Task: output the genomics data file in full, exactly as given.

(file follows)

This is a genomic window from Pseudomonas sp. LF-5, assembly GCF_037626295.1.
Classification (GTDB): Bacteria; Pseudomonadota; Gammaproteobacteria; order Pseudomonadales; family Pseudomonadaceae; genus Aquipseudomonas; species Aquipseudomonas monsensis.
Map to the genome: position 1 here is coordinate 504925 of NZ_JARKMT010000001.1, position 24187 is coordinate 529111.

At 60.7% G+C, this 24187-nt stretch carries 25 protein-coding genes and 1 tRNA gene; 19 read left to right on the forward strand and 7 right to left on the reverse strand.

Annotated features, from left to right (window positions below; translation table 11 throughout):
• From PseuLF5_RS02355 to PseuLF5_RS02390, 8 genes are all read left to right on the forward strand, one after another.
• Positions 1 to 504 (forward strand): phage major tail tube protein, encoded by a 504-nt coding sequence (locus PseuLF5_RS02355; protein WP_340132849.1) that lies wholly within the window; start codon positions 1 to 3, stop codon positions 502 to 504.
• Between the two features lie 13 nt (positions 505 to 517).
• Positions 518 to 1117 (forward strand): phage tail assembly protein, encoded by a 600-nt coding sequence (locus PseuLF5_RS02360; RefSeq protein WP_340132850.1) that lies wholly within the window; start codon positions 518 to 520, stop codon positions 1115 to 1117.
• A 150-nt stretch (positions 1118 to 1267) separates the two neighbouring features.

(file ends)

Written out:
This is a genomic window from Pseudomonas sp. LF-5, assembly GCF_037626295.1.
Classification (GTDB): Bacteria; Pseudomonadota; Gammaproteobacteria; order Pseudomonadales; family Pseudomonadaceae; genus Aquipseudomonas; species Aquipseudomonas monsensis.
Map to the genome: position 1 here is coordinate 504925 of NZ_JARKMT010000001.1, position 24187 is coordinate 529111.

At 60.7% G+C, this 24187-nt stretch carries 25 protein-coding genes and 1 tRNA gene; 19 read left to right on the forward strand and 7 right to left on the reverse strand.

Annotated features, from left to right (window positions below; translation table 11 throughout):
• From PseuLF5_RS02355 to PseuLF5_RS02390, 8 genes are all read left to right on the forward strand, one after another.
• Positions 1 to 504 (forward strand): phage major tail tube protein, encoded by a 504-nt coding sequence (locus PseuLF5_RS02355; protein WP_340132849.1) that lies wholly within the window; start codon positions 1 to 3, stop codon positions 502 to 504.
• Between the two features lie 13 nt (positions 505 to 517).
• Positions 518 to 1117 (forward strand): phage tail assembly protein, encoded by a 600-nt coding sequence (locus PseuLF5_RS02360; RefSeq protein WP_340132850.1) that lies wholly within the window; start codon positions 518 to 520, stop codon positions 1115 to 1117.
• A 150-nt stretch (positions 1118 to 1267) separates the two neighbouring features.